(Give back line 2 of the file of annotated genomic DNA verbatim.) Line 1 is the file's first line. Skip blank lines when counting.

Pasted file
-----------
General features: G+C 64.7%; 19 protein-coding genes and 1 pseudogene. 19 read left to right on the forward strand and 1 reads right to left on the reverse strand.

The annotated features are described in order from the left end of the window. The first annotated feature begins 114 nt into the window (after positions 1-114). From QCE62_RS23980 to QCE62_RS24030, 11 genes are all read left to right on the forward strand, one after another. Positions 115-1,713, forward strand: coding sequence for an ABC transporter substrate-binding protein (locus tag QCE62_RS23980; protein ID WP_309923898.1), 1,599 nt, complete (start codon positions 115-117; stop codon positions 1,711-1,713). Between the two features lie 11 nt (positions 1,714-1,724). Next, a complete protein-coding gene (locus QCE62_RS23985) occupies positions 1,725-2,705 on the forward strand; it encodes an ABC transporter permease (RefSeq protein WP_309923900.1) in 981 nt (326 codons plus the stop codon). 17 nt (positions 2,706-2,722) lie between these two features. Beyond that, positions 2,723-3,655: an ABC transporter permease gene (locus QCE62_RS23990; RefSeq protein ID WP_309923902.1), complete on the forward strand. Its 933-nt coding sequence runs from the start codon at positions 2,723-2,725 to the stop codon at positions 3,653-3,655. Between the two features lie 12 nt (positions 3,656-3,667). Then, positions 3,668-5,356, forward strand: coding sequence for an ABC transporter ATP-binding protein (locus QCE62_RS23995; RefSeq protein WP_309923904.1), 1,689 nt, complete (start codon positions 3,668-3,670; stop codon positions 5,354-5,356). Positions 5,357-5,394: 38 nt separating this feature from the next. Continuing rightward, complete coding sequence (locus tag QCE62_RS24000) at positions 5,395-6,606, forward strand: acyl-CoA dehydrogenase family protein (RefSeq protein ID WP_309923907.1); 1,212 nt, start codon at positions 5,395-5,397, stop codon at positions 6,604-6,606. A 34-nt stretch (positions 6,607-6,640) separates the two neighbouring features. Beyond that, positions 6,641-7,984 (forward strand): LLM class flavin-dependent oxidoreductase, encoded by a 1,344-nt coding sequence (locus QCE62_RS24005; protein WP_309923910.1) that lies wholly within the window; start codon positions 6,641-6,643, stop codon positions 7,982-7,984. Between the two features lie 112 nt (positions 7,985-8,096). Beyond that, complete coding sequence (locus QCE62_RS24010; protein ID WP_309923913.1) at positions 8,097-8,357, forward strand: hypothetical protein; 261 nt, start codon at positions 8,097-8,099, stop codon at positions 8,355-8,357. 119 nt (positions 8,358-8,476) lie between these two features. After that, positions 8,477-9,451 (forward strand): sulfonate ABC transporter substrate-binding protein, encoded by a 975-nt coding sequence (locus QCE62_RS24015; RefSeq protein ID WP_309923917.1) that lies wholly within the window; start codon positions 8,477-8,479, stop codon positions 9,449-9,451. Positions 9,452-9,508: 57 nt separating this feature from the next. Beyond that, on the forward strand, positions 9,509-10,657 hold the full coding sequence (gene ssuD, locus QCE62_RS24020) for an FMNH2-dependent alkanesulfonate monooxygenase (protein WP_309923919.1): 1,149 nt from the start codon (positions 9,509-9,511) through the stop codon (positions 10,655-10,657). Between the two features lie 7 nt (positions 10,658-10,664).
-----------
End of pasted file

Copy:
The annotated features are described in order from the left end of the window. The first annotated feature begins 114 nt into the window (after positions 1-114). From QCE62_RS23980 to QCE62_RS24030, 11 genes are all read left to right on the forward strand, one after another. Positions 115-1,713, forward strand: coding sequence for an ABC transporter substrate-binding protein (locus tag QCE62_RS23980; protein ID WP_309923898.1), 1,599 nt, complete (start codon positions 115-117; stop codon positions 1,711-1,713). Between the two features lie 11 nt (positions 1,714-1,724). Next, a complete protein-coding gene (locus QCE62_RS23985) occupies positions 1,725-2,705 on the forward strand; it encodes an ABC transporter permease (RefSeq protein WP_309923900.1) in 981 nt (326 codons plus the stop codon). 17 nt (positions 2,706-2,722) lie between these two features. Beyond that, positions 2,723-3,655: an ABC transporter permease gene (locus QCE62_RS23990; RefSeq protein ID WP_309923902.1), complete on the forward strand. Its 933-nt coding sequence runs from the start codon at positions 2,723-2,725 to the stop codon at positions 3,653-3,655. Between the two features lie 12 nt (positions 3,656-3,667). Then, positions 3,668-5,356, forward strand: coding sequence for an ABC transporter ATP-binding protein (locus QCE62_RS23995; RefSeq protein WP_309923904.1), 1,689 nt, complete (start codon positions 3,668-3,670; stop codon positions 5,354-5,356). Positions 5,357-5,394: 38 nt separating this feature from the next. Continuing rightward, complete coding sequence (locus tag QCE62_RS24000) at positions 5,395-6,606, forward strand: acyl-CoA dehydrogenase family protein (RefSeq protein ID WP_309923907.1); 1,212 nt, start codon at positions 5,395-5,397, stop codon at positions 6,604-6,606. A 34-nt stretch (positions 6,607-6,640) separates the two neighbouring features. Beyond that, positions 6,641-7,984 (forward strand): LLM class flavin-dependent oxidoreductase, encoded by a 1,344-nt coding sequence (locus QCE62_RS24005; protein WP_309923910.1) that lies wholly within the window; start codon positions 6,641-6,643, stop codon positions 7,982-7,984. Between the two features lie 112 nt (positions 7,985-8,096). Beyond that, complete coding sequence (locus QCE62_RS24010; protein ID WP_309923913.1) at positions 8,097-8,357, forward strand: hypothetical protein; 261 nt, start codon at positions 8,097-8,099, stop codon at positions 8,355-8,357. 119 nt (positions 8,358-8,476) lie between these two features. After that, positions 8,477-9,451 (forward strand): sulfonate ABC transporter substrate-binding protein, encoded by a 975-nt coding sequence (locus QCE62_RS24015; RefSeq protein ID WP_309923917.1) that lies wholly within the window; start codon positions 8,477-8,479, stop codon positions 9,449-9,451. Positions 9,452-9,508: 57 nt separating this feature from the next. Beyond that, on the forward strand, positions 9,509-10,657 hold the full coding sequence (gene ssuD, locus QCE62_RS24020) for an FMNH2-dependent alkanesulfonate monooxygenase (protein WP_309923919.1): 1,149 nt from the start codon (positions 9,509-9,511) through the stop codon (positions 10,655-10,657). Between the two features lie 7 nt (positions 10,658-10,664).